Government emergency medical chief Arkadi Popov said on ETV news broadcast "Aktuaalne kaamera. Nädal" that he is not afraid of death, but is worried that contracting the disease would rob him of the opportunity to do his job.
"At first they asked if I could come and help out for a bit - for a couple of hours a day, that's not too bad. Let's do it. Then they called in to say that a command will come and in the evening, the command came. In the morning, we talked about a couple of hours and after the order, here I am - the day starts at 6 a.m. and will end at 12 a.m," Popov recalled how he became the government emergency medical chief.
The task of the medical chief is visiting hospitals in order to see how they have prepared for the crisis. Popov has commended the readiness of Rakvere and Pärnu hospitals, next up is visiting hospitals in Southern Estonia.
Even though Popov visits the facilities to share his experiences as a colleague, he is sometimes seen as an inspector.
"They have been a bit scared as of late, but it is normal. We have always been good colleagues and I hope we will be so in the future. I am here to help and coordinate," Popov reiterated.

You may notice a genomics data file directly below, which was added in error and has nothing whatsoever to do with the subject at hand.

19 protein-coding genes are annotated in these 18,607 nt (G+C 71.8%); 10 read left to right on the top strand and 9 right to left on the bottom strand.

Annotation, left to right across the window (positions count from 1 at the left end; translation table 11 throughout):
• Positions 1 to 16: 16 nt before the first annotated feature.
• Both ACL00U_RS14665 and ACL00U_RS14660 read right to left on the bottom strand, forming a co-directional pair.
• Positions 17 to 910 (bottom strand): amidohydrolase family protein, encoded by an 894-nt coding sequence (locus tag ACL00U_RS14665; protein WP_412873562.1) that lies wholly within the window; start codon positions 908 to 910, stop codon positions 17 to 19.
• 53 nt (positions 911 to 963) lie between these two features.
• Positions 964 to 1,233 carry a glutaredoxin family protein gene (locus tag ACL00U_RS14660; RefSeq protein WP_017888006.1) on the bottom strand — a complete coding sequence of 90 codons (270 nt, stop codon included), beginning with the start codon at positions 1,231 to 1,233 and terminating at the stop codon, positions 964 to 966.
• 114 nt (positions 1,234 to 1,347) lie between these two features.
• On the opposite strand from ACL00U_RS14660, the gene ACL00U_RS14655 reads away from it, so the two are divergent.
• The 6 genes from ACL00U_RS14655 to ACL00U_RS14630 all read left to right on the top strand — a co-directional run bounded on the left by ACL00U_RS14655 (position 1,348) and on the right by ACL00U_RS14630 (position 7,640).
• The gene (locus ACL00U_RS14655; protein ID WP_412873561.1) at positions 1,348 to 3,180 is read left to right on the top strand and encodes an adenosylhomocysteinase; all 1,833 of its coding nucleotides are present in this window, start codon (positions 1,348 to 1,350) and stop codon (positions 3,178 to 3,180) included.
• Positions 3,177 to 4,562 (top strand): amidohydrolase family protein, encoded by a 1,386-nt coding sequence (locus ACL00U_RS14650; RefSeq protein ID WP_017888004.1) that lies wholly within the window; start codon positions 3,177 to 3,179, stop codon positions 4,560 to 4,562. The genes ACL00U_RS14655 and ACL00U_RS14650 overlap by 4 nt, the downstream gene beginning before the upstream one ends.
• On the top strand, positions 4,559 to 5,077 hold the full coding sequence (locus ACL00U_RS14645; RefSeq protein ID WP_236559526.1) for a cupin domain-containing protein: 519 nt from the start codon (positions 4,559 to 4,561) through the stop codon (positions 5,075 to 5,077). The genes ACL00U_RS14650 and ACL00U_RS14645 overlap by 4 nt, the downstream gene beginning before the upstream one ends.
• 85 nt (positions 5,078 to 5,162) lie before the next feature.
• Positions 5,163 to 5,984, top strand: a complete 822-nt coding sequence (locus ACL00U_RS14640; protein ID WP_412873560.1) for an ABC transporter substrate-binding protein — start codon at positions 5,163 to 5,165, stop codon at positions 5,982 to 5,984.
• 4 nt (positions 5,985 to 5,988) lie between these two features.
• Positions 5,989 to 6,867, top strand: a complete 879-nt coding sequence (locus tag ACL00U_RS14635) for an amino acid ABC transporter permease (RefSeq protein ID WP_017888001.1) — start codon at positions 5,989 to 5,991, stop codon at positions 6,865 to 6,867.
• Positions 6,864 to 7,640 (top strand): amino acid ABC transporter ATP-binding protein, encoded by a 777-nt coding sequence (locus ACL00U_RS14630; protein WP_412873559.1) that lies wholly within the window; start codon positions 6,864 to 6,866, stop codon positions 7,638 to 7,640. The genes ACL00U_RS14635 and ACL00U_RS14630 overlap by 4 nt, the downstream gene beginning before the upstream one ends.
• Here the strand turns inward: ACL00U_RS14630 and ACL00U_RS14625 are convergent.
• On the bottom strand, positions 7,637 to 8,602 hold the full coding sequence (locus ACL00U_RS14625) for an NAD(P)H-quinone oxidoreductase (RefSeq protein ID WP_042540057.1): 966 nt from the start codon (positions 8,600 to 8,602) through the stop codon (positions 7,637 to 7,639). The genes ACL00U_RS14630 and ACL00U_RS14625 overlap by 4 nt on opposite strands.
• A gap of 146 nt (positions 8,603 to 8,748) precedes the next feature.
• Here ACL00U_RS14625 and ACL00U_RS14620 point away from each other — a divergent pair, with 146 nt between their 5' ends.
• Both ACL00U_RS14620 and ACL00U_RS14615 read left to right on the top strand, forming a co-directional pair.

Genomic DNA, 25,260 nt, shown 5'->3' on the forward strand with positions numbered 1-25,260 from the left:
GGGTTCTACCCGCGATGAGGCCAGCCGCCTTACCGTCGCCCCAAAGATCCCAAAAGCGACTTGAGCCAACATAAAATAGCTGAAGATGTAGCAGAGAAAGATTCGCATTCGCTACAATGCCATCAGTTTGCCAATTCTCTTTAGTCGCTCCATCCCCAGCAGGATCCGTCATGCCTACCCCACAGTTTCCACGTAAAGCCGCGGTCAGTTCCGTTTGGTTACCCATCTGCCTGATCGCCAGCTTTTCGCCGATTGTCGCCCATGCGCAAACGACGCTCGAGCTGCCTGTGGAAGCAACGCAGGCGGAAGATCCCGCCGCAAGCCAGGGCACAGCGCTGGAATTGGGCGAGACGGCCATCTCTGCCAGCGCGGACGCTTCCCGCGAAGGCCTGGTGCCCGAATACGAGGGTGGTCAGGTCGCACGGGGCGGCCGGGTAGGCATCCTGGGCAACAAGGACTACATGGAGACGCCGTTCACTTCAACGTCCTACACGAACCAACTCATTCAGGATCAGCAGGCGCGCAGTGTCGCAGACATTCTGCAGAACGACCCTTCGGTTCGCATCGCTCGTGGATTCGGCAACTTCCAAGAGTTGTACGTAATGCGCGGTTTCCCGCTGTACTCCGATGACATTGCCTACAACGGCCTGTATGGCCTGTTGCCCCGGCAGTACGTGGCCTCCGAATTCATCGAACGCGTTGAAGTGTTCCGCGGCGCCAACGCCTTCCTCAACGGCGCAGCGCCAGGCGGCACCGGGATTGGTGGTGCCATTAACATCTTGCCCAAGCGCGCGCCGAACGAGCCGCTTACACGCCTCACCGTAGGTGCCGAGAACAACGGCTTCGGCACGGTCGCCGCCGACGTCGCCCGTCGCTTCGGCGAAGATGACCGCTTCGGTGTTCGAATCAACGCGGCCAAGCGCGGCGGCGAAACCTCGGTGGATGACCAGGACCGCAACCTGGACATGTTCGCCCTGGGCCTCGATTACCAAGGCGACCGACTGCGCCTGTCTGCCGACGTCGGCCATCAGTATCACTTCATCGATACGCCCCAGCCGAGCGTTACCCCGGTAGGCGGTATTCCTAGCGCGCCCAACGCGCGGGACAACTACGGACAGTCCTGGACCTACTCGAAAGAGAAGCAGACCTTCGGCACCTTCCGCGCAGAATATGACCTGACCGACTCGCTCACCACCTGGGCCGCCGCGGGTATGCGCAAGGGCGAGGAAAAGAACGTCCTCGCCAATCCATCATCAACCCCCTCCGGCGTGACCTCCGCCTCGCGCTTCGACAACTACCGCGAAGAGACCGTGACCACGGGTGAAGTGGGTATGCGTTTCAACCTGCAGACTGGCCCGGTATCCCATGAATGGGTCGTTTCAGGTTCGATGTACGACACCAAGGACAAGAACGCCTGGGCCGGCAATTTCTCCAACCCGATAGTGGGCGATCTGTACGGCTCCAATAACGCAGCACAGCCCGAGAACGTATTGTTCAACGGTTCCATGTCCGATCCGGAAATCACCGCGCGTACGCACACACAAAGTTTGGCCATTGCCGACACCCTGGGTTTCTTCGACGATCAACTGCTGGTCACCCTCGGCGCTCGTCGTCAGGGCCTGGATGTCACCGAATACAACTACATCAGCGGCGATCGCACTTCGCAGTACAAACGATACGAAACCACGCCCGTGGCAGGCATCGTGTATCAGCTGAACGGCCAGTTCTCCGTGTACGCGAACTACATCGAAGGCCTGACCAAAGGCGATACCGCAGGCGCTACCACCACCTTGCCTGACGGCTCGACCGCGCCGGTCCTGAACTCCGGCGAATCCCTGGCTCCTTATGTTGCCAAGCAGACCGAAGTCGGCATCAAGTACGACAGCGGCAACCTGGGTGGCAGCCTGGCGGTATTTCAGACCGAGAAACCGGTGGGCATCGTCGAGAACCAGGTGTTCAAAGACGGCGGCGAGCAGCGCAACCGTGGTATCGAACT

According to friends and co-workers, Popov uses humor to resolve conflicts. Popov himself says that without cracking jokes, a person in a stressful occupation could become depressive.
"He has a clever approach, he's a sterling example of achieving goals by being balanced and good. He is never confrontational, never impolite," said Lilian Lääts, who runs North Estonia Medical Center's ambulance center.
"He has quick wits, he's flexible. At the same time, he's demanding. He can fit human lives into algorithms and boxes, which helps in this profession. He also likes going in-depth, he's always reading scientific magazines in order to best put his knowledge into practice," according to Chief medical officer at Tallinn's ambulance service (Kiirabi) Raul Adlas.
There exists a possibility of the emergency medical chief himself catching the virus. Popov says that he does not fear death, rather that contracting the disease would rob him of the opportunity to do his job.
"In this context, yes, I am afraid. My deputy, my good colleague Ahti Varblane, is not here today because he was just tested. I really hope the test comes back negative. If it is positive, I will be the next to test, followed by everyone here. We can't do anything about it. We are all human and we keep visiting these questionable places to keep life more interesting," Popov said.
He has not regretted accepting the position. "Of course not. It is interesting. This crazy activity is quite okay," Popov added.
Editor: Anders Nõmm